In order to better understand the natural language processing system, it is important to examine the basics.  Natural language processing or NLP incorporates processing algorithms that provide certain rules and guidelines of speech and language in order for examination and analysis.

Too many times do physicians require careful analysis of a word, but the search and retrieval capabilities of their software program limits the number of retrievals.  For example, if the word ‘whooping cough’ is keyed, natural language processing would take into careful consideration all of the modifiers of the word.  This means that ‘signs of’ or ‘no signs of’ whooping cough would be retrieved along with the exact wording.  Physicians are able to yield a more accurate count this way.

This is especially important in data retrieval throughout a network of medical centers.  Perhaps data is needed to know how many patients were treated for pneumonia.  Through NLP, data is retrieved that pulls up all related information about pneumonia mentioned for each and every patient.  The data may include pneumonia cases that were then ruled out as non-pneumonia related incidences.  Data retrieval is more accurate, and as a result, more effective in compiling research and information about the medical center or hospital.

Benefits of NLP

One of the most significant benefits of natural language processing is the flexibility involved with the system.  Since it is able to be implemented with electronic health records, there is a wide range of flexibility into the customization of the program.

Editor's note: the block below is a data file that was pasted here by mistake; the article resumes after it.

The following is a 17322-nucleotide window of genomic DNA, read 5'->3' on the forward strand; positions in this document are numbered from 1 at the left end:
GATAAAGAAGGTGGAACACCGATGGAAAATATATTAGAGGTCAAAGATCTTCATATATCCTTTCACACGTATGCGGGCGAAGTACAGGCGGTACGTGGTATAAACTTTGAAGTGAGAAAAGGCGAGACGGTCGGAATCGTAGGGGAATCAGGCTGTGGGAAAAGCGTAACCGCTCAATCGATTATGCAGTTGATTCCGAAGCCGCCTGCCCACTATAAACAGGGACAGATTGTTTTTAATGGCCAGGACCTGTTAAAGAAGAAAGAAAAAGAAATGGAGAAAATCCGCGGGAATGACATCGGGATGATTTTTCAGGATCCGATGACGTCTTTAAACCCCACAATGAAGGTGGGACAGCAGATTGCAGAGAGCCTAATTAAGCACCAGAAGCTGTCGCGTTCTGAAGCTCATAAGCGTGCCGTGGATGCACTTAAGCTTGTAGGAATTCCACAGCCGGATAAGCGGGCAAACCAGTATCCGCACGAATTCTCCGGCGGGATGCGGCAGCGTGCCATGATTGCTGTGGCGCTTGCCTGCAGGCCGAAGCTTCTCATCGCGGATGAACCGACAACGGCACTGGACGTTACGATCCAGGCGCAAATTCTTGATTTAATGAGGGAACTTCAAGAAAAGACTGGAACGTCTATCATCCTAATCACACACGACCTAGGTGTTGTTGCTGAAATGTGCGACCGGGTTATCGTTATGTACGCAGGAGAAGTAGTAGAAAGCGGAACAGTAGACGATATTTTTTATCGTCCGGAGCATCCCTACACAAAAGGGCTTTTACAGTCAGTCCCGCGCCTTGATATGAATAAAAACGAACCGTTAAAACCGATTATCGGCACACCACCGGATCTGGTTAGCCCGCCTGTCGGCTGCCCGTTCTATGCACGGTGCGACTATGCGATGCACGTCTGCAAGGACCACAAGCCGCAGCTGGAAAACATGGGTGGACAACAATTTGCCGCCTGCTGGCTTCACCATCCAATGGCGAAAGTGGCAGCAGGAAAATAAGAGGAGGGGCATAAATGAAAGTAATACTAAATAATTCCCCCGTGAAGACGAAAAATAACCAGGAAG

Clinical decision tools are among the most sought after components of NLP and EHRs working together.  These support tools may offer physicians detailed information on how to treat patients based on data collected and extracted from clinical notes.  This display is extremely powerful as it can provide a better quality of care should the physician take the recommendations and then apply them to the treatment plan.

Other Important Information

Aside from flexibility, accuracy is another key to implementing NLP into EHRs.  Physicians are finding the using a natural language processing tool is uniform and provides heightened accuracy across the network.  This means that the algorithms set forth in the program pick up the chosen language by many physicians at a time.  The components are then analyzed, processed and can later be retrieved to deliver highly accurate results.

For example, in searching for ‘signs of pneumonia,’ the program may also include issues associated with the problem.  Perhaps pulmonary embolism would be extracted to offer further insight and information on particular patients.  This is extremely helpful for physicians who want to see the ‘big picture’ rather than bits and pieces of a puzzle that then needs to be put together.

The technology is still growing and continuing to make advancements in the development of natural language processing.  As the demands are made, vendors of NLP are putting their research and development teams to work to create the perfect technological model for physicians.  Improvements are ongoing and development will not stop until the technology is far superior than the medical community could even imagine.